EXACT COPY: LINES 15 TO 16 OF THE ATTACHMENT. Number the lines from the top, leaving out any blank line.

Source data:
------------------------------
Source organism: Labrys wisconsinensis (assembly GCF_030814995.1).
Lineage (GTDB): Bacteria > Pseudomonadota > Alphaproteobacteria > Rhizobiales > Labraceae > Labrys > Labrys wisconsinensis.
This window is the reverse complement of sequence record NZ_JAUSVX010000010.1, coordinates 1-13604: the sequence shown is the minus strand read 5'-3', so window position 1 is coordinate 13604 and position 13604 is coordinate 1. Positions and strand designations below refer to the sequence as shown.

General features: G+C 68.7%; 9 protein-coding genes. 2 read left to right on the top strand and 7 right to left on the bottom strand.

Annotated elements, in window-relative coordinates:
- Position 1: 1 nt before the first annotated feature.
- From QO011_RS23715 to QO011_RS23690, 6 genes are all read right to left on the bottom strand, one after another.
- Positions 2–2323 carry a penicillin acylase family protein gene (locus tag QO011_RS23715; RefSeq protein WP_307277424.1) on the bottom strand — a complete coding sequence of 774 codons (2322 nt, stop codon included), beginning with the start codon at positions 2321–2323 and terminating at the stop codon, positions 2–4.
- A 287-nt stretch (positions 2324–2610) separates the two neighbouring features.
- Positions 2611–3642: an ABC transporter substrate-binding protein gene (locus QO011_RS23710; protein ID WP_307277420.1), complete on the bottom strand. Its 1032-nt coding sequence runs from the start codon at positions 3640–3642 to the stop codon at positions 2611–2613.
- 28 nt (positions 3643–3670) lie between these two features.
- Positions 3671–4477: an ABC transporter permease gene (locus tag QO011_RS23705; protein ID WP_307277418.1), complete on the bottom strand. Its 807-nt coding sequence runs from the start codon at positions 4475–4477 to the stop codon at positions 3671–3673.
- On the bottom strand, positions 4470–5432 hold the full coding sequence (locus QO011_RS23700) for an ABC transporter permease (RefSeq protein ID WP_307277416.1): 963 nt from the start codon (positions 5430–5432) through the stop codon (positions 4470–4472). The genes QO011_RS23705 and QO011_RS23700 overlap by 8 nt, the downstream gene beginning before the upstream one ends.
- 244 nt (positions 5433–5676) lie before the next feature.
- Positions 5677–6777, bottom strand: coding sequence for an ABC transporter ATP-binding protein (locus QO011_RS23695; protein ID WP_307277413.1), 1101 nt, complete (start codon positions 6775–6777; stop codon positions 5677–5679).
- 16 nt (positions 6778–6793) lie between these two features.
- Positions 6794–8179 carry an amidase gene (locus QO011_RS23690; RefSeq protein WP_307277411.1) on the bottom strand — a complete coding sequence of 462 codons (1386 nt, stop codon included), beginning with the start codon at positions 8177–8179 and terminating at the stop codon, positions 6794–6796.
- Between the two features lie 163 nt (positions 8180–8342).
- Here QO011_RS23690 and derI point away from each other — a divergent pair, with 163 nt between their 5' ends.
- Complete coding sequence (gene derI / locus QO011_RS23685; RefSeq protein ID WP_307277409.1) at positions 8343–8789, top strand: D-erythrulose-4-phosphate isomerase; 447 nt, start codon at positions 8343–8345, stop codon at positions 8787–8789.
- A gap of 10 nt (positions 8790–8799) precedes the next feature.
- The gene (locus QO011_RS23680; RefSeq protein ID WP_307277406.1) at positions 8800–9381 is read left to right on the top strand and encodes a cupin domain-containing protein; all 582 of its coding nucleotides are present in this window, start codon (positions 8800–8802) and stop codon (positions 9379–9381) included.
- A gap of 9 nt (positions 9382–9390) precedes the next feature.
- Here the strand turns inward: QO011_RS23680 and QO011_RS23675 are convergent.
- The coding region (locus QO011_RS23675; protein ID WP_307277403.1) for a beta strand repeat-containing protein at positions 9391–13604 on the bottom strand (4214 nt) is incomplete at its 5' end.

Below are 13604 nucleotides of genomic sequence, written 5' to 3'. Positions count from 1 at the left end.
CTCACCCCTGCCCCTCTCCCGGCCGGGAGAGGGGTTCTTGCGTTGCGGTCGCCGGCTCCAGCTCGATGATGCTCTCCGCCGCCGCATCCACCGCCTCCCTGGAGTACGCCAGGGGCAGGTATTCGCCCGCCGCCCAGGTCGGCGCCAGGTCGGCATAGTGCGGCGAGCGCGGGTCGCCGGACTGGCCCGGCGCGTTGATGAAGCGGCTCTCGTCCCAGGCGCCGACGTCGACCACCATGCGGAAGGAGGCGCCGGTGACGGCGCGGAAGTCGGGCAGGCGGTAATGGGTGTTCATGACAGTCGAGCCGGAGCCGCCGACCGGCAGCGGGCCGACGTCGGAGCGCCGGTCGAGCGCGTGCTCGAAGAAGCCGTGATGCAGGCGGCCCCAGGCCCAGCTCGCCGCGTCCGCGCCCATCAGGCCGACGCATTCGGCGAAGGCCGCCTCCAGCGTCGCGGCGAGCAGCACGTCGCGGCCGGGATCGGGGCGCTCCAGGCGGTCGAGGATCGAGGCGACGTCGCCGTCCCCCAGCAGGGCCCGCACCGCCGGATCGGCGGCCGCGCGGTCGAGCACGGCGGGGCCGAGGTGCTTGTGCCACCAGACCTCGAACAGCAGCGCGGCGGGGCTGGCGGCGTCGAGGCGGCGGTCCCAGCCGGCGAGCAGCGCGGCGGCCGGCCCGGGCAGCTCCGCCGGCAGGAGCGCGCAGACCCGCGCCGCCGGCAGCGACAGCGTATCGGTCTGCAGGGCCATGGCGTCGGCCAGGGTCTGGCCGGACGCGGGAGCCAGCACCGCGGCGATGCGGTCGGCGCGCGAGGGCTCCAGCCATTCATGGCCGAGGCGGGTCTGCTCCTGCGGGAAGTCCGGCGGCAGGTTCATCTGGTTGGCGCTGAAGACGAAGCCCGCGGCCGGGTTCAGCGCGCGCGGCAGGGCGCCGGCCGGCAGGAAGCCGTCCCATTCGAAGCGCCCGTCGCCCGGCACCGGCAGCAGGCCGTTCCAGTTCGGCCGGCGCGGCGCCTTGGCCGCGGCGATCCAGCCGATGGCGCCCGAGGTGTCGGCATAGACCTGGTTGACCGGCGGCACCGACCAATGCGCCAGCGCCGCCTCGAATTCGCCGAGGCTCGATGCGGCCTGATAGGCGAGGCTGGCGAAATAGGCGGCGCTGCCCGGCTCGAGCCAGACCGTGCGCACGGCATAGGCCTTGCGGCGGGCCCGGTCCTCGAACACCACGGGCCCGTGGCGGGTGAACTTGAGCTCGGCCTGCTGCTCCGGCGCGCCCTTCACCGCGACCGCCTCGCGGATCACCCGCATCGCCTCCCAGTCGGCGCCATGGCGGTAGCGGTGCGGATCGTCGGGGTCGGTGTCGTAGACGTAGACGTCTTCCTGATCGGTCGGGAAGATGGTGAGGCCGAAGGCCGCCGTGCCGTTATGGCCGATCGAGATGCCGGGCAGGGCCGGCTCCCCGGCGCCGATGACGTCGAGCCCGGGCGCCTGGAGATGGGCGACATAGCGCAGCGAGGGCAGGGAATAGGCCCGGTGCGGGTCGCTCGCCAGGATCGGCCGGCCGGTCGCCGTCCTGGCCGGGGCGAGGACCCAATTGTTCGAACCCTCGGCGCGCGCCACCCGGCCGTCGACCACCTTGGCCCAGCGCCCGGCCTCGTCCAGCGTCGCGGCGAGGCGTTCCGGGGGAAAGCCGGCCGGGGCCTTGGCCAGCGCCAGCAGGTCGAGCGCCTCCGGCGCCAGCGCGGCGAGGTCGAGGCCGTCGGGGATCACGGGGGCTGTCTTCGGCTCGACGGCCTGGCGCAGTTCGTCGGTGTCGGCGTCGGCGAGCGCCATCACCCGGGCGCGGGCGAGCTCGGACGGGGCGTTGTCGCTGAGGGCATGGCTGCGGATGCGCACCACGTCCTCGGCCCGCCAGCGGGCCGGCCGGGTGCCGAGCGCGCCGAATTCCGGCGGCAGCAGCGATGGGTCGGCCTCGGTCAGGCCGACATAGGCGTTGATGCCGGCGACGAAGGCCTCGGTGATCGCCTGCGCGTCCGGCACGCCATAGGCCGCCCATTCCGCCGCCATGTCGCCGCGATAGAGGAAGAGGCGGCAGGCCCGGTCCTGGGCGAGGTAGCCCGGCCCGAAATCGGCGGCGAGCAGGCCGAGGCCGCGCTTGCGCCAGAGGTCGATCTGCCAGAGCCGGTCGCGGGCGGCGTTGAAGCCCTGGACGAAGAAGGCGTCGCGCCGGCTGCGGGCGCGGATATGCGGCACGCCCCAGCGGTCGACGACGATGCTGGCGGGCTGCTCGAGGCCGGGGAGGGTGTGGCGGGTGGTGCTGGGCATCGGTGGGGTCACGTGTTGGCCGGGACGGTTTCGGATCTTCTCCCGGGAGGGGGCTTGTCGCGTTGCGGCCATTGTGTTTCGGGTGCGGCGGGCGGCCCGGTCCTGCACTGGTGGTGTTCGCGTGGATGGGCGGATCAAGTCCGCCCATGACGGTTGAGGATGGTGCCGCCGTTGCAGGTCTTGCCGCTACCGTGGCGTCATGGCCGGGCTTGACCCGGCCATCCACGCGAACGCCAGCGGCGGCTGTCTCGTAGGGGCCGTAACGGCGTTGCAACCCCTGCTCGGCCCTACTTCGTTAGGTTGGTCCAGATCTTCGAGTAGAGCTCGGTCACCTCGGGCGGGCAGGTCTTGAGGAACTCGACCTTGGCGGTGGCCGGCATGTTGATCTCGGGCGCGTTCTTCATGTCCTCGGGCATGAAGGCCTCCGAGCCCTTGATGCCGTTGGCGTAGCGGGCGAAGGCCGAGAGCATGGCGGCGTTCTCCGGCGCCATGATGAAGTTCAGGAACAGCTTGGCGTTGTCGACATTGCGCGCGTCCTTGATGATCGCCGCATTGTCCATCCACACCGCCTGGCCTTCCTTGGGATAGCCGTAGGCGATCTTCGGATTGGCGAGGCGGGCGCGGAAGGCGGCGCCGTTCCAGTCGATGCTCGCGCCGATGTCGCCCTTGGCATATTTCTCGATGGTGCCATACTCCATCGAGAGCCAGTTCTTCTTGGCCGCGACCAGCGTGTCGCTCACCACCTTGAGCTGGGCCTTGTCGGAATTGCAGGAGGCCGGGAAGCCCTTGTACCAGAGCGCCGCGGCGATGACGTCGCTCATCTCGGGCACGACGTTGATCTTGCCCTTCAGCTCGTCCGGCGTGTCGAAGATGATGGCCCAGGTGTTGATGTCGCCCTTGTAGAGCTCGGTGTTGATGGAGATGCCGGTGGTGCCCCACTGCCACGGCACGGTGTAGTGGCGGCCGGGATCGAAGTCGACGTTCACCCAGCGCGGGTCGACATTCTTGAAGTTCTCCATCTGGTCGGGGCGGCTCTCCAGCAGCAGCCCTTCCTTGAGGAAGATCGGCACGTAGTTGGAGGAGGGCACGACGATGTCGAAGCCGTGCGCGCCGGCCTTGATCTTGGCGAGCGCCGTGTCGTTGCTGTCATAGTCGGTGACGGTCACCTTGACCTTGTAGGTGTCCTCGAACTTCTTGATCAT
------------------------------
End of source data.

- Positions 5677–6777, bottom strand: coding sequence for an ABC transporter ATP-binding protein (locus QO011_RS23695; protein ID WP_307277413.1), 1101 nt, complete (start codon positions 6775–6777; stop codon positions 5677–5679).
- 16 nt (positions 6778–6793) lie between these two features.